Hallways and classrooms transform into hostile environments as mean girls lurk in the shadows once the new school year starts.
From football games and back-to-school fashions to new classes and old friends, saying goodbye to summer and starting a new year excites teens of leisure-turned students. We can forget as parents, though, how those hallways, classrooms, and football stadiums can become academic and social spaces of relentless torment, humiliation and degradation.
Since we may have blocked being made fun of in middle school or feeling like an outcast in high school from our memories, it’s easy to forget the paramount effect bullying has on a teen and the degree of emotional pain experienced. If a "mean girl pandemic" breaks at your daughter’s school, use the following school bullying guide to help her survive.
Be Aware & Supportive
No parent wants to see their child suffering or admit she’s a victim of bullying. Although difficult, avoid denial. Be aware of the signs of bullying. If your daughter’s hiding the issue, then gently help her open up about it by casually asking questions about school and friends. Signs include social resignation, anxiety, aloof behavior, moodiness and irritability.
Also, don’t dismiss your daughter’s mean girl battles. A cruel remark or malicious Facebook status can destroy a teenager. If she opens up to you, empathize, invest in her feelings and avoid empty responses like “just ignore them; girls like that aren’t worth your energy.”
Engage in Dialogue
Create meaningful discussions and encourage your teen to open up about what she’s experiencing. A listening ear and validation may be all that a teen needs as she navigates the tumultuous social landscape of teenage-hood independently.
As protective parents, we naturally may quickly react and lash out aggressively. Keep in mind this may stress your teen and worsen the situation, causing her to downplay the bullying, shut down and close herself off. Offer insight and start a conversation about how low self-esteem and jealousy trigger vindictive behavior within these mean girls. Explain that malicious words and actions aren’t a reflection of your daughter’s self-worth, but a reflection of an insecure bullying teenager who feels threatened, thrives off attention, and uses negativity to boost her ego.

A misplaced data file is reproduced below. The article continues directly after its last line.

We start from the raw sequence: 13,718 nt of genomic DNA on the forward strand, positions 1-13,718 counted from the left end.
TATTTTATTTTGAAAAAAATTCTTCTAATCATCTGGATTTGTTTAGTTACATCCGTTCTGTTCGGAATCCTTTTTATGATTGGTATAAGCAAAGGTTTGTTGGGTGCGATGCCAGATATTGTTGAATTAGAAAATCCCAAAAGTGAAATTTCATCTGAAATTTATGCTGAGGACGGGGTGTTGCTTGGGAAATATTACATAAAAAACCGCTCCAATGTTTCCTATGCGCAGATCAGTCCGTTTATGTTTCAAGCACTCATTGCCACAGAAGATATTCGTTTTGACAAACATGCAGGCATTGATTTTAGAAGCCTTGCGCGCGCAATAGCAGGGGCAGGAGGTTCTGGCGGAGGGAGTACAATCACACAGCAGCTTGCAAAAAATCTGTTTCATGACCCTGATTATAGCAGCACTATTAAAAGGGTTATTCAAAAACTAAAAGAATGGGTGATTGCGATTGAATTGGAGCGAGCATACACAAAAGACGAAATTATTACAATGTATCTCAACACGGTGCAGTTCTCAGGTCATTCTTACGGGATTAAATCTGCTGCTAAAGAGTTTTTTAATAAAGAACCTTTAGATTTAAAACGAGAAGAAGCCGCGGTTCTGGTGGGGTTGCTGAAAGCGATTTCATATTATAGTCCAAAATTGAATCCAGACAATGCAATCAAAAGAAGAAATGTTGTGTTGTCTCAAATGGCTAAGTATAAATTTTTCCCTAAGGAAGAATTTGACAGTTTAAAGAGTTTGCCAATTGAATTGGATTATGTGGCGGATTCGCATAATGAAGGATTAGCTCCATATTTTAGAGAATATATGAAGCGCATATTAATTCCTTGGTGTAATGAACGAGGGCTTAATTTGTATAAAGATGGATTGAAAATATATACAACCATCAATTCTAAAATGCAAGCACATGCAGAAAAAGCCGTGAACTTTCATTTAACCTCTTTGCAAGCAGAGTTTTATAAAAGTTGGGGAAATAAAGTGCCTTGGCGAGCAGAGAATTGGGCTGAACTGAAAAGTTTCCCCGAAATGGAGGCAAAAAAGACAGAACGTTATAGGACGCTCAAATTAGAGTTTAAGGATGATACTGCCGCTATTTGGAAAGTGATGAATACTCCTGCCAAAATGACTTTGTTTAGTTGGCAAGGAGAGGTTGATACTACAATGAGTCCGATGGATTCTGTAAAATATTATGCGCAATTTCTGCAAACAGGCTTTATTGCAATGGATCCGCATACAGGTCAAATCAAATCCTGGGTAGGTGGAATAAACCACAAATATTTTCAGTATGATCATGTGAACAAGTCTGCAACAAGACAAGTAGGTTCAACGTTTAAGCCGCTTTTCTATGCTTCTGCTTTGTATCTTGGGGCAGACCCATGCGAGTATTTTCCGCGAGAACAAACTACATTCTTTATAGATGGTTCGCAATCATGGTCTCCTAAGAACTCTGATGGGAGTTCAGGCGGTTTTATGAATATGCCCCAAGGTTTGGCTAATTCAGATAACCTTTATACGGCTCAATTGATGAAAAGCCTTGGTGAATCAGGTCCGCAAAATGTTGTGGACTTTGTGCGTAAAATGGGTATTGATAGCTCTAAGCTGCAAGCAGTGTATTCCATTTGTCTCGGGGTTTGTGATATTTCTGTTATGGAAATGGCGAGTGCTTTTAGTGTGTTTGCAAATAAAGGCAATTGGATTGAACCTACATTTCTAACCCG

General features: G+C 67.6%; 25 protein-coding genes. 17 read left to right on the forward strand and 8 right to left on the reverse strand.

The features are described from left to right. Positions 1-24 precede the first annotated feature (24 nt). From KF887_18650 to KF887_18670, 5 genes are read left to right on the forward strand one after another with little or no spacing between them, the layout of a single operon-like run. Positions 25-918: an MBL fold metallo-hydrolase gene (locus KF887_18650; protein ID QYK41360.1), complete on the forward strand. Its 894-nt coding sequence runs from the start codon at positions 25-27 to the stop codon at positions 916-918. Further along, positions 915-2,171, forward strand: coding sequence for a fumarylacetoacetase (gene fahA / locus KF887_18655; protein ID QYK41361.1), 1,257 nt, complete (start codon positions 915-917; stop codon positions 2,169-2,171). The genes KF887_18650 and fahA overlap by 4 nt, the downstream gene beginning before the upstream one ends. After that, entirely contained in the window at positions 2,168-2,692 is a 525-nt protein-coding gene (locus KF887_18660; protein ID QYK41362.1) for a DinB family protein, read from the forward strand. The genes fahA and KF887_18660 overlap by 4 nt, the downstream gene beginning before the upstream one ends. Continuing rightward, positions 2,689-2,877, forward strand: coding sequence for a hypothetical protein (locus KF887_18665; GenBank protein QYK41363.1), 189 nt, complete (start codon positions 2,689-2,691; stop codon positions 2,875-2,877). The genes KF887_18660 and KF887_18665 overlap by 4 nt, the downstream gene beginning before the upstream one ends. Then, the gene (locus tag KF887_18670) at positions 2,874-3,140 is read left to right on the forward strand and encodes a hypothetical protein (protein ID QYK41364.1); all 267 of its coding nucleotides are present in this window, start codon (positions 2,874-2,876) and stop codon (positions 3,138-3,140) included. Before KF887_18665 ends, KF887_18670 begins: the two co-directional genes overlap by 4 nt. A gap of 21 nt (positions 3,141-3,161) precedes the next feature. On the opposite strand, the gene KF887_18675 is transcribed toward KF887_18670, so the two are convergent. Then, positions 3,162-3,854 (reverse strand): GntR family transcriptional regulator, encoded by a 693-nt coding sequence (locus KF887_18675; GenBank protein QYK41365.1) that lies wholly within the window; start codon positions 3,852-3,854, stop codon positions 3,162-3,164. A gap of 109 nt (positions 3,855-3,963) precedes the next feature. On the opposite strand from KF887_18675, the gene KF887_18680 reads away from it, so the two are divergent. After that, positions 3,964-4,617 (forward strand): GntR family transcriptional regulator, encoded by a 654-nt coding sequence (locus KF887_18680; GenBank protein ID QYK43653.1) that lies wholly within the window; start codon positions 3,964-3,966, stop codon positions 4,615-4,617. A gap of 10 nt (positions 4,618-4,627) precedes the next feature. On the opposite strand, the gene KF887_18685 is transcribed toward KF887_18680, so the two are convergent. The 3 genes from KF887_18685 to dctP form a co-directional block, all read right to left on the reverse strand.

Create Solutions as a Team
Help you daughter find solutions for dealing with bullies, mean girl cliques, or bad friends. Set up scenarios for role playing. Come up with behavioral and verbal responses for your teen to use, such as assertively saying “I don’t deserve this treatment and won’t participate in it.”
Encourage your teen to candidly speak with the bully when she’s alone, not suspecting it and out of her comfort zone. You daughter can ask the bully about motives and honestly express how this treatment affects her.
Update your daughter’s privacy settings on social networking sites. Block bullies and openly talk about the influence sites like Facebook and Instagram have on cyber bullying. If fake accounts are created, report abuse to terms of service.
Foster a Positive Home Environment
By maintaining a supportive home environment, you can help your daughter refocus and feel empowered. Be proactive about creating positive energies through inspiring conversation, fun activities, healthy eating and exercise. Look for ways for your teen to feel involved and like she’s a part of something. Whether she participates in a church group or school club, joining an organization where she feels like she can be herself can keep her spirits uplifted and self-esteem healthy.